“Getting to Zero", I am of the opinion that Stigma is the final battle front in the war on HIV and AIDS. We have made unbelievable strides in care and treatment. Treatment as prevention (TASP) is in our hands, used correctly we can achieve the objective of "Zero New Infections" and soon "Zero AIDS Related Deaths" will become a reality, so it is not impossible to have a vision of an AIDS free future!
However, all these efforts will fail if we do not overcome stigma and discrimination. Getting to an 'AIDS Free Future' will require strong political will, effort and commitment from all if we wish to succeed and reach the target of "Getting to Zero Stigma and Discrimination". This final frontier must be overcome now! We cannot afford not to! Without wiping out stigma ....HIV and AIDS will continue to spread and the AIDS related deaths will continue unabated!
Let us first reflect back on the past.
Acquired Immune Deficiency Syndrome (AIDS). I first heard those words more than 25 years ago. But it wasn't until eight years later; when I heard the following words from my doctor “your HIV test has come back positive”, that the reality of what it meant really hit me. By that time more than 4million South African’s had contracted HIV, and many thousands had died of AIDS. The disease had become real for me and for my colleagues in virtually every corner of the country.
So much about HIV/AIDS and the epidemic has changed since then. Yet one thing has not changed nearly enough -- HIV is now, as it was in 1980’s, the most stigmatised disease in South African society.
In the 1980’s, the stigma attached to HIV, while undeserved, was at least a little more understandable. We knew very little about the disease then. Fears of being infected from kissing, holding hands or sharing a cup with someone with HIV was still common.
Doctors and patients were scrambling to stir up scientific research programs that in many ways had been slow to respond. Despite a rapidly expanding caseload, there was very little reliable medical or scientific information about the virus, how it was transmitted, or what could be done to treat it.
In fact, effective HIV treatments were virtually non-existent at that time. The few medicines that were being used were no match for the virus, treatments quickly became ineffective as resistance to these drugs occured. The treatment regimens often involved so many pills and such severe side effects that many people felt that taking their medicines every day was as difficult as the disease itself.
Too often, being HIV positive meant having to cope on your own. It wasn't uncommon for doctors and other healthcare workers to refuse to see patients who they knew were HIV positive. Social workers, lay counsellors and activists around the country responded at that time, and services for many people began, gradually, to improve.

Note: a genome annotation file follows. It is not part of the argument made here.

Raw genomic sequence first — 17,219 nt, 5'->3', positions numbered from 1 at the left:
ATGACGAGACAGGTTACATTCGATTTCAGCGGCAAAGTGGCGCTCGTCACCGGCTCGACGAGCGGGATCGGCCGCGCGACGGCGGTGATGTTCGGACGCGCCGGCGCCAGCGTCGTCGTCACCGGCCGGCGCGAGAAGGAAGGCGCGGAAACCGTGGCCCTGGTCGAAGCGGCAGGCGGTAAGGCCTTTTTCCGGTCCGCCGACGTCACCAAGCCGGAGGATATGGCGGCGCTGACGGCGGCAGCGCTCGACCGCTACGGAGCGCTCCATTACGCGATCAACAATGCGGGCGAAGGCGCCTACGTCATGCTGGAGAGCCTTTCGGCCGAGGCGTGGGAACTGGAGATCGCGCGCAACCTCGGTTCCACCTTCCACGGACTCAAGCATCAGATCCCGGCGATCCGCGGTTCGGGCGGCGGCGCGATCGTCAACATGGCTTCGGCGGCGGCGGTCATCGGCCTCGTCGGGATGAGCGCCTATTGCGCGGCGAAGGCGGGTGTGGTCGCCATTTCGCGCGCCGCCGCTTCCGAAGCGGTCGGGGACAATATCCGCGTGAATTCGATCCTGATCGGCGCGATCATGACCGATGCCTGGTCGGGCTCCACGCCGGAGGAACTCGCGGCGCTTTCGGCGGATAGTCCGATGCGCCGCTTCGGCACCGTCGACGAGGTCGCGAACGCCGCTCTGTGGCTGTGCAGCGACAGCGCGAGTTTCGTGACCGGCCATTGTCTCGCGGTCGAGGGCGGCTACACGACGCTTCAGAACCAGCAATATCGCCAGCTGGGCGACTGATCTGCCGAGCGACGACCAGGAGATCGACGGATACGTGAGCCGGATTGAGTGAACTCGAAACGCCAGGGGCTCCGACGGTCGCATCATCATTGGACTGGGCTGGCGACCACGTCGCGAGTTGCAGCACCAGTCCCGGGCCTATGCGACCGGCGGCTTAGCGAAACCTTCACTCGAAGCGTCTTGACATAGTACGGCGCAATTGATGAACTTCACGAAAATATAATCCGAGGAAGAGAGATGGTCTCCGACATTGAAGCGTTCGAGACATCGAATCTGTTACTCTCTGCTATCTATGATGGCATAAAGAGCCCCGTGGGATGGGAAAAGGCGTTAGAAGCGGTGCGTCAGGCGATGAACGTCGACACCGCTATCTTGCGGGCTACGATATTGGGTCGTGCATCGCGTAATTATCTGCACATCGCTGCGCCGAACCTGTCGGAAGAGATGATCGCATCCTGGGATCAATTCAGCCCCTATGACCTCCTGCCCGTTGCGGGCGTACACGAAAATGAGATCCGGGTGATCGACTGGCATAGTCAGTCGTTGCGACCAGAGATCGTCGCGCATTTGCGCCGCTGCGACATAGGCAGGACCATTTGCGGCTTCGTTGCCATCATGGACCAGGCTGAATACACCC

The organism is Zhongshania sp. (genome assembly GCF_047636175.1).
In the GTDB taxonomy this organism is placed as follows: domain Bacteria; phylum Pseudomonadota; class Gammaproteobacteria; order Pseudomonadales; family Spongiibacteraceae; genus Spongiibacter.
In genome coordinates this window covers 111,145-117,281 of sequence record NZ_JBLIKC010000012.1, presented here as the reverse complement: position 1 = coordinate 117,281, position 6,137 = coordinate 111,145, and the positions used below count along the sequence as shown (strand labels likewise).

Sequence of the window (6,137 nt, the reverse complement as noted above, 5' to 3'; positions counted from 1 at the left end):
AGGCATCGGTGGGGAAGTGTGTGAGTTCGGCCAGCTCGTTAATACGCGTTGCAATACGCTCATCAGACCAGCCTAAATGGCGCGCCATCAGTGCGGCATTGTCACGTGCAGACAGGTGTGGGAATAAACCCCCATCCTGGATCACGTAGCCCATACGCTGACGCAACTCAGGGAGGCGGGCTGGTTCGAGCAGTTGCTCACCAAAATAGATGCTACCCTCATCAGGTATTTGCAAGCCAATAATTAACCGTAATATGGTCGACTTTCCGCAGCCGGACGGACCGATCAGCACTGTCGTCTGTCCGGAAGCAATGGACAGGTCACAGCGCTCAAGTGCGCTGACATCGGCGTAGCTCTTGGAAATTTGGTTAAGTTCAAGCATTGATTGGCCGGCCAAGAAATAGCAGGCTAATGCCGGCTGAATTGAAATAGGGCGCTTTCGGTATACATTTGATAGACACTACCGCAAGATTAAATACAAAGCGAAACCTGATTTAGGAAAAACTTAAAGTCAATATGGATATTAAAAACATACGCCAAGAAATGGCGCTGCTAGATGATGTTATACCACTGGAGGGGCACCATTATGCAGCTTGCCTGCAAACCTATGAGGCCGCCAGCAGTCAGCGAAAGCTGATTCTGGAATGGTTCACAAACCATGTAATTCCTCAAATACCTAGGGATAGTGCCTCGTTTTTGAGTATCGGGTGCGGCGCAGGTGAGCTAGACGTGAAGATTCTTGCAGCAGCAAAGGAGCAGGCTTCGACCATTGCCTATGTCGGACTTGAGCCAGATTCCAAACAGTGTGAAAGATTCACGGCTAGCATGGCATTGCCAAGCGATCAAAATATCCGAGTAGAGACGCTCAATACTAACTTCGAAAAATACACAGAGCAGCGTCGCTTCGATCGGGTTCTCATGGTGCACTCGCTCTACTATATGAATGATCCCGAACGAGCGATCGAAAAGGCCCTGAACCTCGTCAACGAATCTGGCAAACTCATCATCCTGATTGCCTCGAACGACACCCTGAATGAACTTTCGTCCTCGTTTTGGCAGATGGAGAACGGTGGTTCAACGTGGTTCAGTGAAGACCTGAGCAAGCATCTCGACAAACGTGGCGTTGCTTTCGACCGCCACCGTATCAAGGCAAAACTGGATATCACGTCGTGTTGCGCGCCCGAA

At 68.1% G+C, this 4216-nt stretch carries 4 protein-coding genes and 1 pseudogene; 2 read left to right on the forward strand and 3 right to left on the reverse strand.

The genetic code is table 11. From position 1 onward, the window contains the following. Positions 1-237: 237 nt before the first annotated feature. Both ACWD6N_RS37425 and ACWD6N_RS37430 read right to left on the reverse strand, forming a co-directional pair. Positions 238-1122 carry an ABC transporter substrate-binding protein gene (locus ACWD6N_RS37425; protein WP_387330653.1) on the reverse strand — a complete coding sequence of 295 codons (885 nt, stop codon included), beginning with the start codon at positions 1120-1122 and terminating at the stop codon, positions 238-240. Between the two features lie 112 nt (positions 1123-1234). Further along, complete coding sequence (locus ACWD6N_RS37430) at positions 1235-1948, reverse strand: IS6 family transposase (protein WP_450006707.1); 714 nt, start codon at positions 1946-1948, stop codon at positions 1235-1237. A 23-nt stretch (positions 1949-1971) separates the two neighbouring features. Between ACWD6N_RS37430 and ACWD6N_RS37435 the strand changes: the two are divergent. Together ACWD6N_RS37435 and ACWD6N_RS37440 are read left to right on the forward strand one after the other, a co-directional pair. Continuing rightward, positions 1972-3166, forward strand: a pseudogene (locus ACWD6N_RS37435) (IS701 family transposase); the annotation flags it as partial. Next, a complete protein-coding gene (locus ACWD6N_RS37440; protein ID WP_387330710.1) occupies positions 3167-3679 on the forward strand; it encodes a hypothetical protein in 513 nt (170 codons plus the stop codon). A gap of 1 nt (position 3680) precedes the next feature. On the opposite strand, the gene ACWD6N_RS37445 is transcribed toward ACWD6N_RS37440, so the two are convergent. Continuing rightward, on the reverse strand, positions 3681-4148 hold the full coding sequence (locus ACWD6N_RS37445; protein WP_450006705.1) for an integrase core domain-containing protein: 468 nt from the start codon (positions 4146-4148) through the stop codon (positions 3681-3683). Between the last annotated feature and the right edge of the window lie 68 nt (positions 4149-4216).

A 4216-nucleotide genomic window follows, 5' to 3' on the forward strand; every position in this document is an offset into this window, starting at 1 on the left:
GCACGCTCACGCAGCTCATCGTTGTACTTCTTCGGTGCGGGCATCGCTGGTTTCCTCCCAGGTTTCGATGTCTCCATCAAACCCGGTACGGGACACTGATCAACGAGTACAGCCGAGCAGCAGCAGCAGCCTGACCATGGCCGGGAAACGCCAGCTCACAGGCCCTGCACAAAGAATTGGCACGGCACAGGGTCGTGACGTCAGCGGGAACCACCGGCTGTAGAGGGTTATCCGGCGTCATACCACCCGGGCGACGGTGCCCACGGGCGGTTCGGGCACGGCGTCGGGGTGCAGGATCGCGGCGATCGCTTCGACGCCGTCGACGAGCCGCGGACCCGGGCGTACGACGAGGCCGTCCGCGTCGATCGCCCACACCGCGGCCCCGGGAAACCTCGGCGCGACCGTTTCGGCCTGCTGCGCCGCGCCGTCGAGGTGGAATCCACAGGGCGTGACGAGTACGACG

The situation today is very different. We now know how HIV is transmitted, and we know how to prevent infection. Scientists have learned how HIV attacks the body's immune system, what its weaknesses are and how to exploit them. They've even mapped out the virus's genetic structure.
HIV treatments have also improved dramatically in recent years. With the introduction of powerful new drugs in the mid-1990s, HIV/AIDS death rates began to drop for the first time since the start of the epidemic. More recently, treatments that require fewer pills and cause fewer side effects have begun to help people with HIV/AIDS live longer, healthier and fulfilled lives. Thanks to these advances in care, HIV is well established as a chronic but medically manageable condition.
Support services for people with HIV have also improved. In practically every city across the country you will find community organisations and groups dedicated to helping ensure that HIV positive individuals get the care and support they need and deserve.
Yet, despite all this progress, the terrible stigma associated with HIV and AIDS continues unabated. Isolation, fear and shame continue to cloud this diagnosis of an HIV status for many.
What's worse is that the stigma surrounding HIV actually helps to perpetuate the epidemic. Most of the over six million South African’s estimated to be infected with HIV don't even know they have the virus. The cause of this reality is not ignorance as much as it is fear of rejection and discrimination. Each year, thousands of people who have contracted HIV do not get tested out of fear that an HIV positive diagnosis will mean a life of isolation and discrimination.
Misinformation accelerates the spread of HIV in communities across the Southern Africa, particularly among minority and poorer populations that already suffer more than their share of prejudice and discrimination. Despite progress in so many other areas, HIV infection rates continue to grow.